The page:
The text is taken from the famous answer: Lessons learned and misconceptions regarding encryption and cryptology: Don't use encryption without message authentication
Alternatively, you can apply your own message authentication, as follows. First, encrypt the message using an appropriate symmetric-key encryption scheme (e.g., AES-CBC). Then, take the entire ciphertext (including any IVs, nonces, or other values needed for decryption), apply a message authentication code (e.g., AES-CMAC, SHA1-HMAC, SHA256-HMAC), and append the resulting MAC digest to the ciphertext before transmission. On the receiving side, check that the MAC digest is valid before decrypting. This is known as the encrypt-then-authenticate construction. (See also: 1, 2.) This also works fine, but requires a little more care from you.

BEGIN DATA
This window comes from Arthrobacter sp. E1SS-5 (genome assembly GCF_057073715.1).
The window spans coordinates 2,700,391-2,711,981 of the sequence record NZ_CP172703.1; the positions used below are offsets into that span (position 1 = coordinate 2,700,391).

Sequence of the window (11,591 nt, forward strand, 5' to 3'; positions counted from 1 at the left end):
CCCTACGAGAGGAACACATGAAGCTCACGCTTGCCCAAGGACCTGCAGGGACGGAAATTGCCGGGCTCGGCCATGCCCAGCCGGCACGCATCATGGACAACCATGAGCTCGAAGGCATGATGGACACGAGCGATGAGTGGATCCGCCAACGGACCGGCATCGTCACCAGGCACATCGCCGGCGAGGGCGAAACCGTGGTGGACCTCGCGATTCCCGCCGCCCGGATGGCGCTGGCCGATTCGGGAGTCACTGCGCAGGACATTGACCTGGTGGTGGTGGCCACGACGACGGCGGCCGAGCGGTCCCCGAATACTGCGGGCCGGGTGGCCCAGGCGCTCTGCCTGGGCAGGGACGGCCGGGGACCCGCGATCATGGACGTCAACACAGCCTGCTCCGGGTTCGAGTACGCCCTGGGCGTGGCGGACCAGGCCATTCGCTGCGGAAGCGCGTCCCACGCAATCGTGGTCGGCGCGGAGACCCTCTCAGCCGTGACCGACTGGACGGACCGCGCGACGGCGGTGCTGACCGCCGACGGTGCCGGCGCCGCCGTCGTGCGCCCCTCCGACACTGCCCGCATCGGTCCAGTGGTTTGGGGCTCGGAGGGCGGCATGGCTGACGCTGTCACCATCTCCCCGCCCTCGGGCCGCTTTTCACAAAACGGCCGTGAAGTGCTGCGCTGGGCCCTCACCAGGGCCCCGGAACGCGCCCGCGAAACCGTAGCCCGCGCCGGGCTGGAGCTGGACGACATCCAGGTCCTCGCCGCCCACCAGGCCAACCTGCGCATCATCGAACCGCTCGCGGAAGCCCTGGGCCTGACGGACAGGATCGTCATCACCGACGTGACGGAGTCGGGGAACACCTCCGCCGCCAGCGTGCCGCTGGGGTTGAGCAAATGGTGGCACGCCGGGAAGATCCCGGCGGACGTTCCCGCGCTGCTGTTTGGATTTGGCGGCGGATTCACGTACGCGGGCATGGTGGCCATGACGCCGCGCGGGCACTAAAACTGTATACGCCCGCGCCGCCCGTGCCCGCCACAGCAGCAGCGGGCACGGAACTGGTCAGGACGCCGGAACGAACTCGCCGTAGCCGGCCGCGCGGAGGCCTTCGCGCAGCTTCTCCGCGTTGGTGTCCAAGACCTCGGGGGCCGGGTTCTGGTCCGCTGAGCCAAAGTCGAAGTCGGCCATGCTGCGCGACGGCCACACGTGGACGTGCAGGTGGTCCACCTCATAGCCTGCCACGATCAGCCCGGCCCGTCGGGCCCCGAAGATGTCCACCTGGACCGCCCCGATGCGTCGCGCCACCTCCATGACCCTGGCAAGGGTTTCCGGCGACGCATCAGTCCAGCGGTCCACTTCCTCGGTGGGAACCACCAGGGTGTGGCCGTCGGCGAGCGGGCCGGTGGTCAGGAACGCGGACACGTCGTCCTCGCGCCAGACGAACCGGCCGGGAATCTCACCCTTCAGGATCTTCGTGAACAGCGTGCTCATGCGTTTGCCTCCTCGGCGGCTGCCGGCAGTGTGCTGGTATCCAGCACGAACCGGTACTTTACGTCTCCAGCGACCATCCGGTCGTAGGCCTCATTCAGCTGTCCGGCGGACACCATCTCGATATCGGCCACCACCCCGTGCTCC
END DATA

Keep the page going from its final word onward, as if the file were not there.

Is it really correct? If an attacker changes a ciphertext, he can just generate a new MAC for that ciphertext and append that instead of a previous MAC. No? Shouldn't you use MAC on a plain text?